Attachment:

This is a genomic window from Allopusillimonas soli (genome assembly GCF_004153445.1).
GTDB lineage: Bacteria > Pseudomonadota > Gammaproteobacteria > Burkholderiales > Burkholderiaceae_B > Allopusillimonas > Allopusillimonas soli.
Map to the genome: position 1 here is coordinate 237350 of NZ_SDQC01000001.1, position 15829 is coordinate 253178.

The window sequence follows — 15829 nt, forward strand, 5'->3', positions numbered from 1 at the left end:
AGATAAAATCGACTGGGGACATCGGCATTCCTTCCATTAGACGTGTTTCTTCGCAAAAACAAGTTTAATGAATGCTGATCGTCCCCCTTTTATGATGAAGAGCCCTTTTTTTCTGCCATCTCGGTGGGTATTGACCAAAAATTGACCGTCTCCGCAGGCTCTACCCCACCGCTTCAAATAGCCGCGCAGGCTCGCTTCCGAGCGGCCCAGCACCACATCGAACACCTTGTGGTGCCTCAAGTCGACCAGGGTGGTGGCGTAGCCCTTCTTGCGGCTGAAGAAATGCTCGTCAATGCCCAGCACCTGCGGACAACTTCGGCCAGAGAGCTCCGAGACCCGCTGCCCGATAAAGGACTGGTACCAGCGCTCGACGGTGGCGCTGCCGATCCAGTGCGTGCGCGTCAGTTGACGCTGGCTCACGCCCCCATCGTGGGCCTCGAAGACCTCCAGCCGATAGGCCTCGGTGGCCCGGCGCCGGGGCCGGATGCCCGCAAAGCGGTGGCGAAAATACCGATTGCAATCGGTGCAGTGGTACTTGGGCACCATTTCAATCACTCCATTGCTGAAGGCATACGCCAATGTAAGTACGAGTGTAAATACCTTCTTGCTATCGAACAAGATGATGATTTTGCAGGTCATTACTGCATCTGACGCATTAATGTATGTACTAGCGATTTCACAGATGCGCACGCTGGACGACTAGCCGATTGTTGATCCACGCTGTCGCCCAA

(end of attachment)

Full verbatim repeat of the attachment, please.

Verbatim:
This is a genomic window from Allopusillimonas soli (genome assembly GCF_004153445.1).
GTDB lineage: Bacteria > Pseudomonadota > Gammaproteobacteria > Burkholderiales > Burkholderiaceae_B > Allopusillimonas > Allopusillimonas soli.
Map to the genome: position 1 here is coordinate 237350 of NZ_SDQC01000001.1, position 15829 is coordinate 253178.

The window sequence follows — 15829 nt, forward strand, 5'->3', positions numbered from 1 at the left end:
AGATAAAATCGACTGGGGACATCGGCATTCCTTCCATTAGACGTGTTTCTTCGCAAAAACAAGTTTAATGAATGCTGATCGTCCCCCTTTTATGATGAAGAGCCCTTTTTTTCTGCCATCTCGGTGGGTATTGACCAAAAATTGACCGTCTCCGCAGGCTCTACCCCACCGCTTCAAATAGCCGCGCAGGCTCGCTTCCGAGCGGCCCAGCACCACATCGAACACCTTGTGGTGCCTCAAGTCGACCAGGGTGGTGGCGTAGCCCTTCTTGCGGCTGAAGAAATGCTCGTCAATGCCCAGCACCTGCGGACAACTTCGGCCAGAGAGCTCCGAGACCCGCTGCCCGATAAAGGACTGGTACCAGCGCTCGACGGTGGCGCTGCCGATCCAGTGCGTGCGCGTCAGTTGACGCTGGCTCACGCCCCCATCGTGGGCCTCGAAGACCTCCAGCCGATAGGCCTCGGTGGCCCGGCGCCGGGGCCGGATGCCCGCAAAGCGGTGGCGAAAATACCGATTGCAATCGGTGCAGTGGTACTTGGGCACCATTTCAATCACTCCATTGCTGAAGGCATACGCCAATGTAAGTACGAGTGTAAATACCTTCTTGCTATCGAACAAGATGATGATTTTGCAGGTCATTACTGCATCTGACGCATTAATGTATGTACTAGCGATTTCACAGATGCGCACGCTGGACGACTAGCCGATTGTTGATCCACGCTGTCGCCCAA